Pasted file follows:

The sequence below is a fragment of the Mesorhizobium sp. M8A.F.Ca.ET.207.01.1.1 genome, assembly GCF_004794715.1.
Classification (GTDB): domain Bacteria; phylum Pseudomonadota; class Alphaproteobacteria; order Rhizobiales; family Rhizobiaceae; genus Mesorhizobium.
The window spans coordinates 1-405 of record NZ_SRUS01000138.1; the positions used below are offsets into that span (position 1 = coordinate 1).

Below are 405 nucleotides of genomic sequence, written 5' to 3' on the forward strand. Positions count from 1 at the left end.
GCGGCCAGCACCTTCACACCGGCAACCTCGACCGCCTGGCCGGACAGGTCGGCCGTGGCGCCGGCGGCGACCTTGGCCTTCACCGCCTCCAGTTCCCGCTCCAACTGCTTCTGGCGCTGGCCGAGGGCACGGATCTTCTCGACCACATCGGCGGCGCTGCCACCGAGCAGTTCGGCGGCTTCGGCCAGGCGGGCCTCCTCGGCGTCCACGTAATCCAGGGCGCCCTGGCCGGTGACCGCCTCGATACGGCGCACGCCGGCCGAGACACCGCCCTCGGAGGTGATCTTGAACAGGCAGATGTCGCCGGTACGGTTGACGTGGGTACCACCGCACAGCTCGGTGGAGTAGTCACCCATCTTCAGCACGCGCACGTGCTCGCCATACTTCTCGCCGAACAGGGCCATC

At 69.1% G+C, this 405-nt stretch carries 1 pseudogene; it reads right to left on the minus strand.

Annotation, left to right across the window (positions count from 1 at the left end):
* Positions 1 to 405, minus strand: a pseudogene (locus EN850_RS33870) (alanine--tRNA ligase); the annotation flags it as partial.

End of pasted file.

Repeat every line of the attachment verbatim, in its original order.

The sequence below is a fragment of the Mesorhizobium sp. M8A.F.Ca.ET.207.01.1.1 genome, assembly GCF_004794715.1.
Classification (GTDB): domain Bacteria; phylum Pseudomonadota; class Alphaproteobacteria; order Rhizobiales; family Rhizobiaceae; genus Mesorhizobium.
The window spans coordinates 1-405 of record NZ_SRUS01000138.1; the positions used below are offsets into that span (position 1 = coordinate 1).

Below are 405 nucleotides of genomic sequence, written 5' to 3' on the forward strand. Positions count from 1 at the left end.
GCGGCCAGCACCTTCACACCGGCAACCTCGACCGCCTGGCCGGACAGGTCGGCCGTGGCGCCGGCGGCGACCTTGGCCTTCACCGCCTCCAGTTCCCGCTCCAACTGCTTCTGGCGCTGGCCGAGGGCACGGATCTTCTCGACCACATCGGCGGCGCTGCCACCGAGCAGTTCGGCGGCTTCGGCCAGGCGGGCCTCCTCGGCGTCCACGTAATCCAGGGCGCCCTGGCCGGTGACCGCCTCGATACGGCGCACGCCGGCCGAGACACCGCCCTCGGAGGTGATCTTGAACAGGCAGATGTCGCCGGTACGGTTGACGTGGGTACCACCGCACAGCTCGGTGGAGTAGTCACCCATCTTCAGCACGCGCACGTGCTCGCCATACTTCTCGCCGAACAGGGCCATC

At 69.1% G+C, this 405-nt stretch carries 1 pseudogene; it reads right to left on the minus strand.

Annotation, left to right across the window (positions count from 1 at the left end):
* Positions 1 to 405, minus strand: a pseudogene (locus EN850_RS33870) (alanine--tRNA ligase); the annotation flags it as partial.